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Germany opposes Ukraine ‘no fly zone’

Chancellor Olaf Scholz has warned such a move would place NATO in direct conflict with Russia

Proposals to establish a no-fly zone over Ukraine are all “dangerous talk from warmongers,” German Chancellor Olaf Scholz said over the weekend, cautioning against any escalatory actions.

His comments came after former NATO chief Anders Fogh Rasmussen presented a ten-page paper together with the Ukrainian government, which suggested binding Kiev to its NATO partners by implementing an air defense shield along the western border of the country.

The goal of such a move would be to “protect NATO from Russian missile and drone strikes, but also Ukrainian civilians and military infrastructure in a well-defined area of responsibility inside western Ukraine.” This, in turn, would allow Kiev to move air defense systems to the frontline in the east to protect key cities such as Kharkov and Dnepr, according to the document.

During a campaign speech for his SPD party in the upcoming European Parliament elections, Scholz branded the idea as dangerous talk from warmongers, and expressed frustration at anyone who is still considering setting up a “no-fly zone” over Ukraine.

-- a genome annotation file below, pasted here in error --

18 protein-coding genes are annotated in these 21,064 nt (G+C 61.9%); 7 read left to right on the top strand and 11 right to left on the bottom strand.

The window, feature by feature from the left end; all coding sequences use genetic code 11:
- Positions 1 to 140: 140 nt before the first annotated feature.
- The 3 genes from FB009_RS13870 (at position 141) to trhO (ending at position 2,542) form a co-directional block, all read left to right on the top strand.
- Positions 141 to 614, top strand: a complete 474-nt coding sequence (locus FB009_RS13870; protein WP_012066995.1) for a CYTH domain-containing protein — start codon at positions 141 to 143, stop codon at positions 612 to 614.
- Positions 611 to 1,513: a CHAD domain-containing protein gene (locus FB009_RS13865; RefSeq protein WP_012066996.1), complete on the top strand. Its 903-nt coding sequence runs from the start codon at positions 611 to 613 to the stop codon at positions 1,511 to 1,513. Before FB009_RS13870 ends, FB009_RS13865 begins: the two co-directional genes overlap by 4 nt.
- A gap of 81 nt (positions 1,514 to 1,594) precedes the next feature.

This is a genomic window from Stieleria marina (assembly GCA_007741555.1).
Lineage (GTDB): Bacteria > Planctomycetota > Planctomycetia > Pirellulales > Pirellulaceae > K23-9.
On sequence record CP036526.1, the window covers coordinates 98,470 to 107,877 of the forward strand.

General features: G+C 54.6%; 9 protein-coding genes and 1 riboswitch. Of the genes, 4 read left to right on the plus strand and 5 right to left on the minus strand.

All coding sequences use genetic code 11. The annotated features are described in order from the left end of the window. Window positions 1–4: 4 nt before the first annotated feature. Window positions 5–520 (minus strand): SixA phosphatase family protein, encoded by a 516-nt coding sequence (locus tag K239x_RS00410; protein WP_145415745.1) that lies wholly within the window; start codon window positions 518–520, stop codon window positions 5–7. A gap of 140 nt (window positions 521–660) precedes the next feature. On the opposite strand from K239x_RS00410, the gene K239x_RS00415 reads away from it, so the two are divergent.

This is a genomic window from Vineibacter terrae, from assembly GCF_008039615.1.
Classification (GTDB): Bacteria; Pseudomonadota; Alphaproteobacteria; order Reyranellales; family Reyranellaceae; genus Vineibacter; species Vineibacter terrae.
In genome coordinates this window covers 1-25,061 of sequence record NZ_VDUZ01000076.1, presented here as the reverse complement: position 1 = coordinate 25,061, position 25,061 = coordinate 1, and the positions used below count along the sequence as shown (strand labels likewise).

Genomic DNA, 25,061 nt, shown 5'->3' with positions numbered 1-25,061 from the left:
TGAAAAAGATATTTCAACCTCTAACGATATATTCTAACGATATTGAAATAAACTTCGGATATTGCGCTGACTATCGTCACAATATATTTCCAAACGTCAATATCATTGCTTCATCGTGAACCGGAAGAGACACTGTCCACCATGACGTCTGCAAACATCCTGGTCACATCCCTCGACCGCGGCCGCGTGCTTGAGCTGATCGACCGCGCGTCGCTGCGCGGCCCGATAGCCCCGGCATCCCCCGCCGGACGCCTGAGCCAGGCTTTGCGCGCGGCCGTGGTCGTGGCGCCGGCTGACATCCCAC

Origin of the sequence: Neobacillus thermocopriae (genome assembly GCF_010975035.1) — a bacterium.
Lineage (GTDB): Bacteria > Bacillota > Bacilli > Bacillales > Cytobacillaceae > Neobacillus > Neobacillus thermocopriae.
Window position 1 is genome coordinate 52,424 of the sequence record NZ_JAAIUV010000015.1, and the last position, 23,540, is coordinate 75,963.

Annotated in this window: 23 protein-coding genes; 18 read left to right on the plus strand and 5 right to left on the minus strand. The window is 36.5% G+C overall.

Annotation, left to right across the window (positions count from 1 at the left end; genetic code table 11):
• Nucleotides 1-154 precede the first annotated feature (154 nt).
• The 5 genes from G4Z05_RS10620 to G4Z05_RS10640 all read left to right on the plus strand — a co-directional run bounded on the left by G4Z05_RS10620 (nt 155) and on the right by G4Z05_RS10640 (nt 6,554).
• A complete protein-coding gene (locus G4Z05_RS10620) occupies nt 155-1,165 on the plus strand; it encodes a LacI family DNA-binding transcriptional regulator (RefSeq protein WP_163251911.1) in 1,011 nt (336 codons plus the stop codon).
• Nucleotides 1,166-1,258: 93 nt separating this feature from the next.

Scholz insisted that while it is important to continue supporting Kiev, neither Germany, Europe or NATO should become a party to the war, and should not be asked to do so as such a development could prompt an “unpredictable reaction” from Russian President Vladimir Putin.

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Zelensky wants NATO to shoot down Russian missiles

Last week, German opposition parties also came out in support of shooting down Russian missiles and drones over Ukraine using defense systems based in Poland and Romania. Scholz’s government dismissed the proposal.

Spokesman Steffen Hebestreit stressed that Berlin opposes any initiative aimed at establishing a no-fly zone over any part of Ukraine that would be controlled by NATO forces, saying such a move would “cross the line into direct participation.”

Meanwhile, Russia has repeatedly warned that the use of any NATO weapons in Ukraine, such as US-made F-16 fighter jets, would give Moscow the right to target the systems wherever they operate from, including airfields in NATO countries.

 

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